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The Natural Georgia Series: The Fire Forest

Longleaf Pine-Wiregrass Ecosystem

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Photo by Richard T. Bryant. Email richard_t_bryant@mindspring.comTall Timbers Research Station: Rooted in Fire Ecology

By R. Todd Engstrom

Like the longleaf pine-grassland ecosystem, Tall Timbers Research Station does not fall neatly within the confines of one state. Its buildings are in Florida, but its grounds stretch into Georgia, and its geographic focus is the Red Hills-a region bounded by the Ochlockonee and Aucilla rivers and the Cody Escarpment between Thomasville, Georgia, and Tallahassee, Florida. During the late nineteenth century, the Red Hills became a gathering ground for people who shared a passion for bird hunting-especially for the bobwhite quail. Hundreds of thousands of acres of land in the Red Hills have been managed for decades to produce quail for hunts during fall and winter, and Tall Timbers was once a quail-hunting plantation. Established in 1958 through the generous donation of Henry Beadel as a private, nonprofit, ecological research station, the Tall Timbers Research Station of today took inspiration and leadership from the superb naturalist, Herbert L. Stoddard. Fire ecology was a critical component of Stoddard's pioneering study of the bobwhite quail, and fire ecology became the organizing discipline of Tall Timbers.

Long-term pioneering studies of the effects of frequency and season of fire were started on the station. Eighty-four 0.5-acre plots were established in 1959 and burned at different intervals (from annual to complete fire exclusion) and during different seasons. These plots were invaluable demonstrations of the effects of fire at a time when fire was still viewed with considerable skepticism by many governmental land managers. A single 28-acre plot, NB66, was established in 1966 to track the course of plant succession following the elimination of fire from an open pine stand that had been burned for years. The documented changes in the bird and mammal communities on NB66 as hardwoods replaced the pines characterized widespread alterations to habitat throughout landscapes of the Southeast.

The Tall Timbers Fire Ecology Conferences, initiated in 1962, provided a crucial forum for scientists and land managers to air views and studies of the effects of fire on a wide variety of ecosystems around the United States and the world. Studies of the ecology and management of the longleaf pine ecosystem appeared in many of the published proceedings of the conferences and culminated in an entire conference devoted to the longleaf pine ecosystem in 1991. This conference assembled the foremost experts, both academics and practitioners, who covered a wide range of topics on the ecosystem from North Carolina to Florida to Texas.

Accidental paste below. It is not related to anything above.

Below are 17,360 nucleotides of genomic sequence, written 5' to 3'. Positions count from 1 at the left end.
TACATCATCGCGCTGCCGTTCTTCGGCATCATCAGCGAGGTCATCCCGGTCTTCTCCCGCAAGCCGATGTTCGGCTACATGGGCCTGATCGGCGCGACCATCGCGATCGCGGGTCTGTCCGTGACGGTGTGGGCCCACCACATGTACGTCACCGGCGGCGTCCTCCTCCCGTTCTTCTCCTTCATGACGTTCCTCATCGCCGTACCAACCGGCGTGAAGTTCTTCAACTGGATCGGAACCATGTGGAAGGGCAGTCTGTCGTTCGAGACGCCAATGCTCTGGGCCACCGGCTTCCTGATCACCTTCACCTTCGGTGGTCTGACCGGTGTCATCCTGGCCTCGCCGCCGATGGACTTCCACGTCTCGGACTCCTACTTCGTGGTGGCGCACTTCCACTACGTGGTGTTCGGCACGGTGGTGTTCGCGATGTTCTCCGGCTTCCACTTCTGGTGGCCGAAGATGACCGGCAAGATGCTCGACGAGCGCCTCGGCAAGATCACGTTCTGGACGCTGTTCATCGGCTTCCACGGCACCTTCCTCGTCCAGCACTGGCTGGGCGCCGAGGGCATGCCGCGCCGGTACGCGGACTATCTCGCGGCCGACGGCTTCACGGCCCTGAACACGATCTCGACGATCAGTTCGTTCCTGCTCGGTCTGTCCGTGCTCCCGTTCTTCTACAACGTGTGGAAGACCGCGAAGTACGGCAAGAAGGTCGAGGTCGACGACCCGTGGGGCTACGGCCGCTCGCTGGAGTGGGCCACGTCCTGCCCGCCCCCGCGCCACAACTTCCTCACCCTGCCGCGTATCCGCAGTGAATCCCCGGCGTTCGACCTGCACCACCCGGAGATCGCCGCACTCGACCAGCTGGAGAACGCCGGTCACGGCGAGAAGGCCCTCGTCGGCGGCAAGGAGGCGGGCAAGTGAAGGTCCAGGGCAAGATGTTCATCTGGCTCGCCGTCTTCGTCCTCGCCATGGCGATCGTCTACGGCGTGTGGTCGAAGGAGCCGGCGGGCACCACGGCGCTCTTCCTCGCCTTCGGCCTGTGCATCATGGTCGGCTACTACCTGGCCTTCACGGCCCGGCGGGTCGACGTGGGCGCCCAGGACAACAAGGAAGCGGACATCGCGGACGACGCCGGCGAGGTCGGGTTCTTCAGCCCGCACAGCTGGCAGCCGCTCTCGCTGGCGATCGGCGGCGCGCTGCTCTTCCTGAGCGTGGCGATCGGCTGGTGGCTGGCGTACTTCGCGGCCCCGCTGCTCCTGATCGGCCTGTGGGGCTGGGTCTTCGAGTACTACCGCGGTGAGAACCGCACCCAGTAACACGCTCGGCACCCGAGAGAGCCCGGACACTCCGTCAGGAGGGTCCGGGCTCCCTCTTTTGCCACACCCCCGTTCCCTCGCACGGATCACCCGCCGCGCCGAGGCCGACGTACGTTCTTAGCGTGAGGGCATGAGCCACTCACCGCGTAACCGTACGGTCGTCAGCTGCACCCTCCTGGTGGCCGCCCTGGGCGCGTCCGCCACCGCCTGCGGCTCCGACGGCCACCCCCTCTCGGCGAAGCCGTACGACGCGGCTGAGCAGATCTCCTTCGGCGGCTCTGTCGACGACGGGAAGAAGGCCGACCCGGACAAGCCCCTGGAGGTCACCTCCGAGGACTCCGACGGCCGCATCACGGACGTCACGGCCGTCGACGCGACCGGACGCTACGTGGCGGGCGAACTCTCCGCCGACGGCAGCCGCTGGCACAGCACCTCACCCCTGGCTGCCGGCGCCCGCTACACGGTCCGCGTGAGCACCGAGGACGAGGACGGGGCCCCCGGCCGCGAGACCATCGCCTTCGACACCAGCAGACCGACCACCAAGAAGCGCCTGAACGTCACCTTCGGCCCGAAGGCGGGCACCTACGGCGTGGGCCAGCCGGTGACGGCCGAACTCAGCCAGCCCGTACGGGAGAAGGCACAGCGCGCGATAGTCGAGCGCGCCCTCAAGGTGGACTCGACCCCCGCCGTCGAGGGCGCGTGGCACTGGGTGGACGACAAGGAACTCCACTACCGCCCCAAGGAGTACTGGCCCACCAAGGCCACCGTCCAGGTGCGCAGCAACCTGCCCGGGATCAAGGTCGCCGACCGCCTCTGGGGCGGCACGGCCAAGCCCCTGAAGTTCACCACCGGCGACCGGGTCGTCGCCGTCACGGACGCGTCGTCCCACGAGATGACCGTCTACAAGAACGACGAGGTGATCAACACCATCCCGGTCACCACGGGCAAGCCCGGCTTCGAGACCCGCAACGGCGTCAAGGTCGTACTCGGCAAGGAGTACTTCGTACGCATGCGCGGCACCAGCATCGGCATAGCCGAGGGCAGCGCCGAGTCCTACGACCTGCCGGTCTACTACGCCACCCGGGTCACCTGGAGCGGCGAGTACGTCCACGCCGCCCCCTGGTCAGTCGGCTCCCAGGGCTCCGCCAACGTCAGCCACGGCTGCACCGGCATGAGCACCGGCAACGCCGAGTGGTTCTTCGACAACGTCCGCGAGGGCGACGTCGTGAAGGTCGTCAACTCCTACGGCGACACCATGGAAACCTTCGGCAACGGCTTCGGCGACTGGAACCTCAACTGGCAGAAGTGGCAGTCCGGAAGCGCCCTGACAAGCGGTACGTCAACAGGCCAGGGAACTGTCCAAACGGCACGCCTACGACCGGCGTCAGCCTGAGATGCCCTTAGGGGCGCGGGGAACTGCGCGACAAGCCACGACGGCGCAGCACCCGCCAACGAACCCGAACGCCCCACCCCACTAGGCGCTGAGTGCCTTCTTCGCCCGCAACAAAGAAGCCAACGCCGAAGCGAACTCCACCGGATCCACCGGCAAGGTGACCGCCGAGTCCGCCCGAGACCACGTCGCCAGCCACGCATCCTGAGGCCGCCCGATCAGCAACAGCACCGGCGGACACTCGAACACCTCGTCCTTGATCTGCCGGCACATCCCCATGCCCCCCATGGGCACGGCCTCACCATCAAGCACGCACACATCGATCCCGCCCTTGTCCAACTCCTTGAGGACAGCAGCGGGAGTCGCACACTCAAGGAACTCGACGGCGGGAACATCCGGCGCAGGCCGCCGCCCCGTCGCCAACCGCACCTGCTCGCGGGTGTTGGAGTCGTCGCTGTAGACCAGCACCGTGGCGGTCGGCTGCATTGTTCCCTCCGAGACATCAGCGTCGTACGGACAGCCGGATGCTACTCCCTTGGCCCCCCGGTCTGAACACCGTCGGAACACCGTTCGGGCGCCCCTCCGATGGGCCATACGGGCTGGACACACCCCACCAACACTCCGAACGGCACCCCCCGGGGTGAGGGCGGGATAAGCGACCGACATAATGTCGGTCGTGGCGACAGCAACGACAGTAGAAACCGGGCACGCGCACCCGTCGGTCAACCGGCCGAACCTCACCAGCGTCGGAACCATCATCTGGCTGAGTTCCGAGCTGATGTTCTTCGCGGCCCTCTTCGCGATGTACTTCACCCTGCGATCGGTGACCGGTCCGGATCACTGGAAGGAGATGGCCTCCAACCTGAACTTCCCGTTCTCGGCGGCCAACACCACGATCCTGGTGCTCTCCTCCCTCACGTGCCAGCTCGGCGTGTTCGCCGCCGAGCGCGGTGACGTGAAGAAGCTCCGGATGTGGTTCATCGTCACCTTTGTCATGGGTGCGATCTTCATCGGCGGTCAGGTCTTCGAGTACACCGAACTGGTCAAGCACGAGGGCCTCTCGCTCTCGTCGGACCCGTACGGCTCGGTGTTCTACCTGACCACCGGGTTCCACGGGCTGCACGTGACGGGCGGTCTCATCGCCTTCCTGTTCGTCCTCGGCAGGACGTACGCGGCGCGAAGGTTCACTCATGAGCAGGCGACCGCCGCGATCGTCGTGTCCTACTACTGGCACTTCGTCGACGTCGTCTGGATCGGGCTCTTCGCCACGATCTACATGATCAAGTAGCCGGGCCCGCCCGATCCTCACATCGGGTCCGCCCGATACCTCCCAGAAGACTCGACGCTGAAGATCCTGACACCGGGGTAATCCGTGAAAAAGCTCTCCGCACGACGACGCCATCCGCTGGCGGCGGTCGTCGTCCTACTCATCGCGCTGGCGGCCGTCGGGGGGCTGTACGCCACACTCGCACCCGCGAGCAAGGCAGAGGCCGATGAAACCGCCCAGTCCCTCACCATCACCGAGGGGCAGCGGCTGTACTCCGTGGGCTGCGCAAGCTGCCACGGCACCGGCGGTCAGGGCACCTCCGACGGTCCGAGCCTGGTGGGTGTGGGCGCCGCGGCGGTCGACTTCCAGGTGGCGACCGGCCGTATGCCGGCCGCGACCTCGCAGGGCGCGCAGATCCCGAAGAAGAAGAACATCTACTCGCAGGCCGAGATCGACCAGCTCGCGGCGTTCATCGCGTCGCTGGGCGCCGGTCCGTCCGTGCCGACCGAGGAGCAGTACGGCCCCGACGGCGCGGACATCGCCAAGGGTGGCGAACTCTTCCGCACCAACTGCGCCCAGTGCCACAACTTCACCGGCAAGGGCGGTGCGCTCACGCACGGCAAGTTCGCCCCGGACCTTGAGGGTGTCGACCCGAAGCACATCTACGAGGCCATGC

Tall Timbers received an invaluable opportunity in 1979 when Mr. Jeptha Wade generously agreed to place 200 acres of his Arcadia Plantation into a conservation easement and provide Tall Timbers scientists with access to the site for research purposes. This event was significant for two reasons: This parcel-known as the Wade Tract-was one of the only old-growth longleaf pine stands remaining anywhere, and an easement was a relatively novel vehicle for private land conservation. To date, the Wade Tract has been the location of many scientific studies, the destination of numerous field trips for foresters, scientists, and students, and the topic of several newspaper and magazine stories.

In the 1990s Tall Timbers expanded its mission to include a strong conservation effort within the Red Hills physiographic area and revitalized its game bird studies to complement studies in fire ecology, ornithology, and plant ecology. Tall Timbers Research Station staff members currently manage approximately 4,000 acres of the station grounds and an additional 3,000 acres on Pebble Hill Plantation, located 10 miles north of Tall Timbers. Of the 60,000 acres protected by easements in the region, the Tall Timbers Red Hills Conservation Program holds conservation easements on approximately 40,000 acres, including some fine longleaf pine forests. The long-term goal of Tall Timbers is to conserve the high quality ecological and historical resources of the Red Hills and to conduct research to provide the scientific foundation for land management of ecosystems of the southeastern United States. For more information, contact Mr. Lane Green, Executive Director, Tall Timbers Research Station, 13093 Henry Beadel Road, Tallahassee, Florida 32312-9712; Phone (850) 893-4153 extension 239; www.talltimbers.org.


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